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Why Alan Sugar should eat quiche

‘Real Men Don’t Eat Quiche’, for those young enough not to know, was the title of a satirical guide to “All that is truly masculine” published in 1982 by Bruce Feirstein. It captured a time of thrusting young bucks doing business deals on oversized mobile phones while eating steaks and, no doubt, sexually harassing their female secretaries. It’s one of those phrases that seeped into popular culture, summing up something that was felt, if not actually said.

Funnily enough I am reminded of it every time The Apprentice pops up for its annual scheduling. Its return, this week, saw another bunch of hopeful entrepreneurs tearing lumps out of each other while trying to claw their way to the top, trying to prove that they are the best person to work with by being the kind of person no-one would ever want to work with.

Sugar sets up the gladiatorial stage allowing The Apprentice candidates to fall into the trap of ignoring the ‘team player’ side of themselves and playing up the ‘I will invade a small country if it gets me into the next round’ side of things instead. While I appreciate that 10 weeks of watching people collaborate while attempting to achieve consensus may not be TV gold, it would be a far more realistic way of demonstrating how to get things done, but then when has realism ever figured in the show?!

I find it interesting that managers would ever ignore the benefits of encouraging collaboration and team working, of using the best idea no matter where (or who) it came from, of trying to create a team where everyone had a place and felt valued. To put it bluntly, managers are not as important as what they seek to achieve.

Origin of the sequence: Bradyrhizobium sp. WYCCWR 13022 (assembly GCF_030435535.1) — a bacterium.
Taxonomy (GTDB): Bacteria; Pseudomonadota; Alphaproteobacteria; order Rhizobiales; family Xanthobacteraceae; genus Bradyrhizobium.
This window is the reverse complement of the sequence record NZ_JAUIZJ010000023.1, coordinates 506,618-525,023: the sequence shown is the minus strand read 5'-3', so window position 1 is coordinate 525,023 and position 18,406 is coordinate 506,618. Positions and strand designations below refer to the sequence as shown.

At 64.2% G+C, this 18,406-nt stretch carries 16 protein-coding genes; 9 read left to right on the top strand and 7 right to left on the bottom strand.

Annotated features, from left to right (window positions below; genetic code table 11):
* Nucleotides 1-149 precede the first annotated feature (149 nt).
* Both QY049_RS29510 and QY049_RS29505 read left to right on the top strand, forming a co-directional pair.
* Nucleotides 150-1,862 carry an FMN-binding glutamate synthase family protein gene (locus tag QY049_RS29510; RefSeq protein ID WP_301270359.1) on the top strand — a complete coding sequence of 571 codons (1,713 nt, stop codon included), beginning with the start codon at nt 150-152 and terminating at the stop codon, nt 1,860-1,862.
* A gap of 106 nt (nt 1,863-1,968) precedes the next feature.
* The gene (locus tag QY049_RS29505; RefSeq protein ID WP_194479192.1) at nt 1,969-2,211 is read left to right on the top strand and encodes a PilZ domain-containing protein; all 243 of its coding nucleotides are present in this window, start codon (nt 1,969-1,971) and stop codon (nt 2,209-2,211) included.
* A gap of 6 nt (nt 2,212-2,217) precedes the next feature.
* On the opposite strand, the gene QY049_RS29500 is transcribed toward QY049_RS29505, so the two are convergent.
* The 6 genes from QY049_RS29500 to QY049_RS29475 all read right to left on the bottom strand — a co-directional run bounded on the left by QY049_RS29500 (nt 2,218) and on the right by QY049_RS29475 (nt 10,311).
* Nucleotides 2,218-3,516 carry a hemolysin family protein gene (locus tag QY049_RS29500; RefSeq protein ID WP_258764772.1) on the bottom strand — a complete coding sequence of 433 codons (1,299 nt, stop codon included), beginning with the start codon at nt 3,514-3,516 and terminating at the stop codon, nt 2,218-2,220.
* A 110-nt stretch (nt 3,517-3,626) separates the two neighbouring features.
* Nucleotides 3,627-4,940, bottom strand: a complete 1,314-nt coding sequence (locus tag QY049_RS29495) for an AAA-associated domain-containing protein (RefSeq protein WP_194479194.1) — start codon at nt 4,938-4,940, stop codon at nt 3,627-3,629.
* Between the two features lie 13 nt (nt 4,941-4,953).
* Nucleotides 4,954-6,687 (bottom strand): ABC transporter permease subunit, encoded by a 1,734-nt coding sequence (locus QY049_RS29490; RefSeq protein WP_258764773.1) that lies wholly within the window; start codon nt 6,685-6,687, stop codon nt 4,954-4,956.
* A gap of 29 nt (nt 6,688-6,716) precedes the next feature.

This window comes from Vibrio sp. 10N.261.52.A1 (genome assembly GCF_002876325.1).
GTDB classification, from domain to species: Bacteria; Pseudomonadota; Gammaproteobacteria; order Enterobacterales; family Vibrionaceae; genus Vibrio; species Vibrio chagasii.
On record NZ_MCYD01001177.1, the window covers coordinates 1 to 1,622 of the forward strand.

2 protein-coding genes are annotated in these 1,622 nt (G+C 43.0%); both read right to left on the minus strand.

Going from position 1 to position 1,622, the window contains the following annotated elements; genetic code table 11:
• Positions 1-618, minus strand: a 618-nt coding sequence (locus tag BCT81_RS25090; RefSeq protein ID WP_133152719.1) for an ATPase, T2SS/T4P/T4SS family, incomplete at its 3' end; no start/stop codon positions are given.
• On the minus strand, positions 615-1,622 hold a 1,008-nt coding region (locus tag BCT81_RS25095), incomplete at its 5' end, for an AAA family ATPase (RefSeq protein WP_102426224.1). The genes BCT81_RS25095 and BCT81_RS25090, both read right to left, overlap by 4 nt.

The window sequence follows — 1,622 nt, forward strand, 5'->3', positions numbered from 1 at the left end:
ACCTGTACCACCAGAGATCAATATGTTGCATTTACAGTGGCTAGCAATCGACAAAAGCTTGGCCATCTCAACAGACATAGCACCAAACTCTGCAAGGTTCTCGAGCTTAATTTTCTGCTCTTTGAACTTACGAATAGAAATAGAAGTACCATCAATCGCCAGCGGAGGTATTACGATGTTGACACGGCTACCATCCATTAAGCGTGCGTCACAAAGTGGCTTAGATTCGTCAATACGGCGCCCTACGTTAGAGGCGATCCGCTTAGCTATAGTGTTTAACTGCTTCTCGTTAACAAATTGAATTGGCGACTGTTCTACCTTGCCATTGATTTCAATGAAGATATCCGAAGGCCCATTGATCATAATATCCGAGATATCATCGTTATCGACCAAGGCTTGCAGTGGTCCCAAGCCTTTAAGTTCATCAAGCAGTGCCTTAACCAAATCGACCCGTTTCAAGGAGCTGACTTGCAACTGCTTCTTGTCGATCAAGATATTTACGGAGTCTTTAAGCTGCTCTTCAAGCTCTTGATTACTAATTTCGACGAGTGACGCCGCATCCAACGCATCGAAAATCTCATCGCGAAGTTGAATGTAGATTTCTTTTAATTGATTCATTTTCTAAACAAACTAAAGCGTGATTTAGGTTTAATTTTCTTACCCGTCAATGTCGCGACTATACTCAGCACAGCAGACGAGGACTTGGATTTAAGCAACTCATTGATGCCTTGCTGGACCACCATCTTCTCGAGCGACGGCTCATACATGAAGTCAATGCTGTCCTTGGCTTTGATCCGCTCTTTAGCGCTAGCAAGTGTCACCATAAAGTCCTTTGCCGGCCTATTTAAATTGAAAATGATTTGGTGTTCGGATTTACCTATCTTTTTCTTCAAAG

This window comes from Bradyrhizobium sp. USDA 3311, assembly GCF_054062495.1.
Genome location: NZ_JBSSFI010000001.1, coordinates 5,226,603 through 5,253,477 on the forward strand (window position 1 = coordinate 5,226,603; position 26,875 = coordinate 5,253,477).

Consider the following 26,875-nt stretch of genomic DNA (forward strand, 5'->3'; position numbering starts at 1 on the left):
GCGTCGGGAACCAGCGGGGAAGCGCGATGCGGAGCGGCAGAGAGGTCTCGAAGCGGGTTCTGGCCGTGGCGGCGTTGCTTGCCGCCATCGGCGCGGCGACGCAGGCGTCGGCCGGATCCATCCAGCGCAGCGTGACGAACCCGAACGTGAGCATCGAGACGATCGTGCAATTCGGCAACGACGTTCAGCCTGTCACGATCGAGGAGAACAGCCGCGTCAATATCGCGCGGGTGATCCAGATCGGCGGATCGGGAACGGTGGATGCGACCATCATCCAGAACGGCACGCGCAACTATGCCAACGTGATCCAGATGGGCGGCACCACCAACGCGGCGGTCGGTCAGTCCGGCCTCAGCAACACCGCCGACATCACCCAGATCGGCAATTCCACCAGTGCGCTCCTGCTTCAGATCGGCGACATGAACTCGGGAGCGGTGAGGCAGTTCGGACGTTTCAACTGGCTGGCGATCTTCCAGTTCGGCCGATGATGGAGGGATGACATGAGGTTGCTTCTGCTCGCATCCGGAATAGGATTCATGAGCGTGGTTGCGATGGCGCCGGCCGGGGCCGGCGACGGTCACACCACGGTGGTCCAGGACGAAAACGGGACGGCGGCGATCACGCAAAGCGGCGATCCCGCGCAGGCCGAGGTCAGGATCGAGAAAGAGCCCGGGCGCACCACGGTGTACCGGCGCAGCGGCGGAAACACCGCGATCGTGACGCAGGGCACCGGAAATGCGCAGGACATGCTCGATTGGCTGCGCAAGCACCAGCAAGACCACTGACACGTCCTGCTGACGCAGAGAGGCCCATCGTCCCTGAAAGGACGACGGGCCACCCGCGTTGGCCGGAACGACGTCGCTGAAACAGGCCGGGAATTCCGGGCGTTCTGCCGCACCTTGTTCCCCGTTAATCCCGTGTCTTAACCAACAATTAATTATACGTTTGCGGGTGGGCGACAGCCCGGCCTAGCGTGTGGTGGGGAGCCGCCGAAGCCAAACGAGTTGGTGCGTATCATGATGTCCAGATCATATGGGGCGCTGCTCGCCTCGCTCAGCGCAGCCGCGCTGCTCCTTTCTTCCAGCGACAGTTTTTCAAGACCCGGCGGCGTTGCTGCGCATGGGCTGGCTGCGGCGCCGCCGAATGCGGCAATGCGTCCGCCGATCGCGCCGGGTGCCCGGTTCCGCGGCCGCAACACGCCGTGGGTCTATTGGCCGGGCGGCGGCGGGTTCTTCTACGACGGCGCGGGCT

They will achieve more through a coaching style, helping to understand the individuals they are working with and playing to the strengths within their teams. There is no place for encouraging blame, punishment and scapegoating within the modern workplace, it creates a culture of fear and paralysis.

The days of real men not eating quiche are thankfully long ago, but some of that macho attitude lives on, and not just in men. We still see it on The Apprentice, and in many workplaces, where managers may lack confidence, experience or insight and revert to an authoritarian style, or where organisational cultures and norms are grounded around a macho, thrusting culture where the loudest voice wins the day.

After catching 10 minutes this week, I realised that my days of watching The Apprentice are long gone. It’s not been relevant for many years and no amount of twists and gimmicks can make up for the toxicity at its heart. Given the way the candidates are encouraged to behave, I hope the BBC has a hefty budget for the post show aftercare.

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